We all remember the awe-inspiring opening segment from Sonic Adventure and how that was frequently used to show off how powerful the Dreamcast was. To be sure, Sonic Adventure was a visually impressive game throughout – it just wasn’t the non-stop adrenaline rush that Sonic games typically were and that the intro sequence seemed to promise. But I don’t mean to rag on Sega or jump on the already well-worn backlash against the Sonic Adventure games. It was their first (finished) full-fledged Sonic game in 3D and they were still figuring out how to make Sonic work in three dimensions, so they tried some things – some that worked, and some that didn’t. What definitely didn’t work, however, was Knuckles’ rap song. Admittedly, the rapped verses are actually a welcome respite from the absolutely painful sung verses, so at least there’s that for what it’s worth. Also, that trademark Japanese game soundtrack rock (and jazz) is still present, so that’s another slight win for the song that it’s at least not some weak beat that someone whipped up on a computer in an hour like the other songs on this list. Sega was clearly proud of the song, though, as Knuckles was back with a whole new track for Sonic Adventure 2. It was slightly better…although that isn’t saying much.

Best worst lyric: “You can call me Knuckles. Unlike Sonic, I don’t chuckle – I’d rather flex my muscles.” Damn, that’s cold. And we thought Shadow the Hedgehog was the most gangsta character in the Sonic universe.

“Fugitive Hunter Theme”
So Solid Crew
From: Fugitive Hunter: War on Terror, 2003 (PS2, PC)

After 9/11, we all had the urge to punch Osama Bin Laden in the face. Well, the folks at Black Ops entertainment took that feeling and decided to build a game around it, and two years later they released Fugitive Hunter: War on Terror (known as America’s 10 Most Wanted in Europe). The game was a poorly built, otherwise forgettable FPS that gained way more attention than its quality deserved due to its premise of having you capture real-life figures including Saddam Hussein and Bin Laden. But what really had people take notice was how you went about capturing your enemies: Once you found them, you’d drop the gun and the game would completely transform into a fighting game where you had to literally punch and kick Bin Laden and company into submission.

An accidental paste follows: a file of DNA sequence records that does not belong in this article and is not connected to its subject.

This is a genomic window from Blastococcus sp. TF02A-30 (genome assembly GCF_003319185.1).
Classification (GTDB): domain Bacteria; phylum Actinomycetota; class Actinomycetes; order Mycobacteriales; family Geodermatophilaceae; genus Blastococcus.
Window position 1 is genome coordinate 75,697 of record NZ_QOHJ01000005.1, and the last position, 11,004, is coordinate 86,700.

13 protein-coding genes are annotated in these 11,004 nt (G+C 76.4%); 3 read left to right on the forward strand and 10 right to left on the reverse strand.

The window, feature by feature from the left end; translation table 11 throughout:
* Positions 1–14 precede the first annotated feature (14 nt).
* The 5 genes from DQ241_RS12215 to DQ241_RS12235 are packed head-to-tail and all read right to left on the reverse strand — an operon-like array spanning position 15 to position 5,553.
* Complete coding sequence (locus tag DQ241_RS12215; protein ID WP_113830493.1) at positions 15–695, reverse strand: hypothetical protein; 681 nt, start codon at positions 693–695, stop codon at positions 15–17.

As ridiculous of a premise as it was, it could’ve maybe been salvaged if there was at least a sense that the developers were in on the joke and made this game as a mockery of all of the Toby Keith “we’ll put a boot in your ass, that’s the American way!” jingoism of the time. But it didn’t feel that way at all – it seemed to be very much of that spirit, only using a hip hop vibe instead of a Lee Greenwood one. Which you can hear for yourself in the game’s theme song.

Best worst lyric: Turning the word “fugitive” into a verb – “fugitizing.” It was the best noun-turned-made-up-verb in video game history until The Witcher.

“DK Rap”

James W. Norwood, Jr
From: Donkey Kong 64, 1999 (N64)

Yeah yeah, everybody has heard this one, and unlike the others in this piece it was likely meant to be so-bad-it’s-funny on purpose (the writer of the track later claimed as much, though it’s always easy to say that after the fact. Ask Tommy Wiseau). Still, you can’t have a list of video game rapping without including this iconic tune from Donkey Kong’s sole N64 outing. It is no secret that Shigeru Miyamoto was never the biggest fan of Rare’s take on his beloved ape, and who knows, maybe DK Rap was the last straw – Nintendo and Rare’s long time partnership would only survive a few more years after the world first heard this song. Although Nintendo couldn’t have been too terribly embarrassed by it, as it was heard again as stage music in several subsequent Super Smash Bros. games as well as playable in Donkey Konga.

Best worst lyric: Come on, as if there is any question what the most notable line is in this track:
“His coconut gun can fire in spurts. If he shoots ya, it’s gonna hurt!”